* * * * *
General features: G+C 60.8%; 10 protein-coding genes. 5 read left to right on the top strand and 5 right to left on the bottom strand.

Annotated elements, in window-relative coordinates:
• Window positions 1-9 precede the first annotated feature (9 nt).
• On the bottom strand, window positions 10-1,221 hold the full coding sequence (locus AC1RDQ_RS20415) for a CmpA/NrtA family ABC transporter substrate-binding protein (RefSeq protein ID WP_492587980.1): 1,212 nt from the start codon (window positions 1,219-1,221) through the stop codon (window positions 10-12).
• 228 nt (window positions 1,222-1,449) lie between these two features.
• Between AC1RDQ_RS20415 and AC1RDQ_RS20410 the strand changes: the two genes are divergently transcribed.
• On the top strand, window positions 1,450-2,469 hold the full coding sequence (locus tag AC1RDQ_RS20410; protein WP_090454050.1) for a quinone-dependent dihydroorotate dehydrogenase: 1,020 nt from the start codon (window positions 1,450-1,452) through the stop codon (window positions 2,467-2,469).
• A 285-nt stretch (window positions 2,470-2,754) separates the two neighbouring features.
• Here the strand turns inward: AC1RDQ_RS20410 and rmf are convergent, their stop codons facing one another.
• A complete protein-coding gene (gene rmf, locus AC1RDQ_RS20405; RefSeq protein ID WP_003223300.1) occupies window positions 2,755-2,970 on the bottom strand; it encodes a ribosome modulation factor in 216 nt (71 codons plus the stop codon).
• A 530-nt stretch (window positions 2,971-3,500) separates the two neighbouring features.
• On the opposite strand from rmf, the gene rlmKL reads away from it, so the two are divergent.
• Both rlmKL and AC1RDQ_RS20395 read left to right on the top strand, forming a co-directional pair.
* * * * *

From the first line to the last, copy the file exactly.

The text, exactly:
General features: G+C 60.8%; 10 protein-coding genes. 5 read left to right on the top strand and 5 right to left on the bottom strand.

Annotated elements, in window-relative coordinates:
• Window positions 1-9 precede the first annotated feature (9 nt).
• On the bottom strand, window positions 10-1,221 hold the full coding sequence (locus AC1RDQ_RS20415) for a CmpA/NrtA family ABC transporter substrate-binding protein (RefSeq protein ID WP_492587980.1): 1,212 nt from the start codon (window positions 1,219-1,221) through the stop codon (window positions 10-12).
• 228 nt (window positions 1,222-1,449) lie between these two features.
• Between AC1RDQ_RS20415 and AC1RDQ_RS20410 the strand changes: the two genes are divergently transcribed.
• On the top strand, window positions 1,450-2,469 hold the full coding sequence (locus tag AC1RDQ_RS20410; protein WP_090454050.1) for a quinone-dependent dihydroorotate dehydrogenase: 1,020 nt from the start codon (window positions 1,450-1,452) through the stop codon (window positions 2,467-2,469).
• A 285-nt stretch (window positions 2,470-2,754) separates the two neighbouring features.
• Here the strand turns inward: AC1RDQ_RS20410 and rmf are convergent, their stop codons facing one another.
• A complete protein-coding gene (gene rmf, locus AC1RDQ_RS20405; RefSeq protein ID WP_003223300.1) occupies window positions 2,755-2,970 on the bottom strand; it encodes a ribosome modulation factor in 216 nt (71 codons plus the stop codon).
• A 530-nt stretch (window positions 2,971-3,500) separates the two neighbouring features.
• On the opposite strand from rmf, the gene rlmKL reads away from it, so the two are divergent.
• Both rlmKL and AC1RDQ_RS20395 read left to right on the top strand, forming a co-directional pair.